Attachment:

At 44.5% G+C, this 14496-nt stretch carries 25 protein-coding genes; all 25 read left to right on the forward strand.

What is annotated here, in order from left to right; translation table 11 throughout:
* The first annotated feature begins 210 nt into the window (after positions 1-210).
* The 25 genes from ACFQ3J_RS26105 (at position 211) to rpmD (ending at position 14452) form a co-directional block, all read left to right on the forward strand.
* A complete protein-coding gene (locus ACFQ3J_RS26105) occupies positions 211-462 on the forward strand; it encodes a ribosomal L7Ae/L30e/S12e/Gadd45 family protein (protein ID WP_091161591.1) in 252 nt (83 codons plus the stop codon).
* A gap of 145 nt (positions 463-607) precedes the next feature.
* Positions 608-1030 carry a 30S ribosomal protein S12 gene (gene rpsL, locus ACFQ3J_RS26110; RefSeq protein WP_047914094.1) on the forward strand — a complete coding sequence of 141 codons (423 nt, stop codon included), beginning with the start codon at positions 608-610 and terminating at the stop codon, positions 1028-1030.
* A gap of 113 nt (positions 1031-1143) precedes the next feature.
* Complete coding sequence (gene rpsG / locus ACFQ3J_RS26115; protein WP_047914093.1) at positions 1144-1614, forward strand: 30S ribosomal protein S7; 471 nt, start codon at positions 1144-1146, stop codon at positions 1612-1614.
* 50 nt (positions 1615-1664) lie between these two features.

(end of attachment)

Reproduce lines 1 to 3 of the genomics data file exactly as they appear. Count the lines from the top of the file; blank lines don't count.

At 44.5% G+C, this 14496-nt stretch carries 25 protein-coding genes; all 25 read left to right on the forward strand.

What is annotated here, in order from left to right; translation table 11 throughout:
* The first annotated feature begins 210 nt into the window (after positions 1-210).